It’s said that where flowers bloom, so does hope — a saying that’s certainly applicable to last April’s City Destinations Alliance (CityDNA) International Conference in Sofia, where CityDNA and Simpleview announced the launch of the VivaCITY Challenge. Created to give two European DMOs the chance to implement a strategy to transform the future of their destinations, one of the benefits of this coveted prize includes the receipt of expert consulting, funded by Simpleview, for three years. The winners of this challenge were finally announced during the CityDNA Autumn Conference in Valencia last month.

Helsinki and Torino were unveiled by Simpleview and CityDNA as the successful candidates of the challenge and upon winning, both destinations took the time to offer insight into their respective motivations for participating. Helsinki Tourism and Destination Management explained that it was currently “sitting on a mountain of data” and wanted to apply this information to becoming the world’s most sustainable city. As for Turismo Torino e Provincia, it said that it held the strong belief that “those who work in tourism must first and foremost seek to make the local people happy.”

Offering her comments on the winning destinations in a statement, Petra Stušek, CityDNA President, said, “Nearly seven months since the initial announcement, and after hearing about all the exciting destination applications, we stand here with our two winners. I would like to highlight their courage and give them credit for committing to this 3-year challenging process. Their role extends beyond their respective cities, encompassing a global impact on the tourism sector, fostering positive change.”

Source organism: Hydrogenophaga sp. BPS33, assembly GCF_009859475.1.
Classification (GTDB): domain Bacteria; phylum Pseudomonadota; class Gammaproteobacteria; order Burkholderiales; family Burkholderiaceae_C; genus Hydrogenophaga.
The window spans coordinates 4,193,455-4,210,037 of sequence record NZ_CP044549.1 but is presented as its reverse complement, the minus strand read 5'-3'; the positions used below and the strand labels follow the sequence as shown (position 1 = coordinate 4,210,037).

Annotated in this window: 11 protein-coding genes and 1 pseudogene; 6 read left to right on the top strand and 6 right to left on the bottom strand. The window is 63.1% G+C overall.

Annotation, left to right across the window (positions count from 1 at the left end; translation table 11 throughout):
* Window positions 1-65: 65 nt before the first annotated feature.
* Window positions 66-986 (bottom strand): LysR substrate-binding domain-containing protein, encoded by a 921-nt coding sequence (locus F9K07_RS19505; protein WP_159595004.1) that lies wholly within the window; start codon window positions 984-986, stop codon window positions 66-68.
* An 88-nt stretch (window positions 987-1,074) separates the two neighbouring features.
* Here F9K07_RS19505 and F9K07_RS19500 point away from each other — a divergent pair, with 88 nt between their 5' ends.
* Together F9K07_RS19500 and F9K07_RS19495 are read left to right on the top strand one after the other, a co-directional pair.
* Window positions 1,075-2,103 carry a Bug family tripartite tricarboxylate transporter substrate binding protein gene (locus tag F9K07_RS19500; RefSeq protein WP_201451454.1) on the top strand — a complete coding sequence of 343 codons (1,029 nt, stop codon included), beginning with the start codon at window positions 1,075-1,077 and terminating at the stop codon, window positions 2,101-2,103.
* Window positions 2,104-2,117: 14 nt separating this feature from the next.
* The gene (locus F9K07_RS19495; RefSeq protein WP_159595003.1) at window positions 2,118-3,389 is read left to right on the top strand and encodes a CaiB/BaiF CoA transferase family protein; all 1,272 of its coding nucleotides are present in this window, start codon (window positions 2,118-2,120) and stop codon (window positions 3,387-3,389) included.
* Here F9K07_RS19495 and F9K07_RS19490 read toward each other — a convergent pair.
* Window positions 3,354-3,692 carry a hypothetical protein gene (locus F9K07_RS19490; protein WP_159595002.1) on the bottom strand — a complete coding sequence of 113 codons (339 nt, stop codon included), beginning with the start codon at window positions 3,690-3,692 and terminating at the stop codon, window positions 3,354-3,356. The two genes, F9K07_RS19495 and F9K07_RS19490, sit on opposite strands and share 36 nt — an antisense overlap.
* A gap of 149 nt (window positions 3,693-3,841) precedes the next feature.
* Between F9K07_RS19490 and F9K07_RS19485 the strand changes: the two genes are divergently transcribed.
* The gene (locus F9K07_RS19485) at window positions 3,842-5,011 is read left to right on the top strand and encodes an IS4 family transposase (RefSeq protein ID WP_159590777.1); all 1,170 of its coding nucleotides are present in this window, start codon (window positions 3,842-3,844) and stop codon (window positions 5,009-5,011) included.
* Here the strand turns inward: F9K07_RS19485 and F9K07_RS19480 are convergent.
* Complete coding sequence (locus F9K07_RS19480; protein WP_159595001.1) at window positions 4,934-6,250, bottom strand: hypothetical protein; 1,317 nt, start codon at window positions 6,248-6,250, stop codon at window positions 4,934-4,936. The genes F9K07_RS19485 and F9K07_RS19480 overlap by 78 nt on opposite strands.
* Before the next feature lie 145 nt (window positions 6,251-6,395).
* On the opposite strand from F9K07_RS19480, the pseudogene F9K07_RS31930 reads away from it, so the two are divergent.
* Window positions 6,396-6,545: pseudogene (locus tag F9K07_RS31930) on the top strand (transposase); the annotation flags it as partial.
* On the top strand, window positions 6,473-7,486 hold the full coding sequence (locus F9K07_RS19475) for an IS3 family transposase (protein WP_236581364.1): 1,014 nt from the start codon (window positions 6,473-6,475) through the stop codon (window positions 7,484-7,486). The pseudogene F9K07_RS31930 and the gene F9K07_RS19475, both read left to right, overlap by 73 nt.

Simpleview CEO Ryan George also offered his comments, saying, “The VivaCITY Challenge has been such an exciting process for all involved. This challenge was created as a way to show our commitment to the tourism industry with something substantive and long-lasting. I’m really looking forward to hearing more about how the winning destinations transform over the next three years.”

Working with insight from Professor Frank Cuypers, an International Leader in Destination Development, Elke Dens, a Specialist in Regenerative Placemaking, and David Peacock, Senior Strategist and Advisor for the Future Tourism Group at Simpleview, the two chosen DMOs will not only have the opportunity to implement strategies to future-proof their destinations, but the chance to make a positive impact on the global tourism sector. Despite their variations in size and geography, there was a common theme among the nine entrants, all grappling with some similar issues and themes. Here we take a look at some of the shared concerns, some of which may be familiar to you in your own destination.

Redefining Sustainability

It would be an understatement to say that sustainability is the key challenge facing the global tourism industry. Indeed, all nine of the VivaCITY Challenge finalists — Gdansk, Salzburg, Helsinki, Lausanne, Kyiv, British Columbia, Torino, Copenhagen and Valencia — conveyed that sustainability is already woven into their current destination strategies and, most importantly, that it’s a concept that must continue to be built upon in order to guarantee their future success.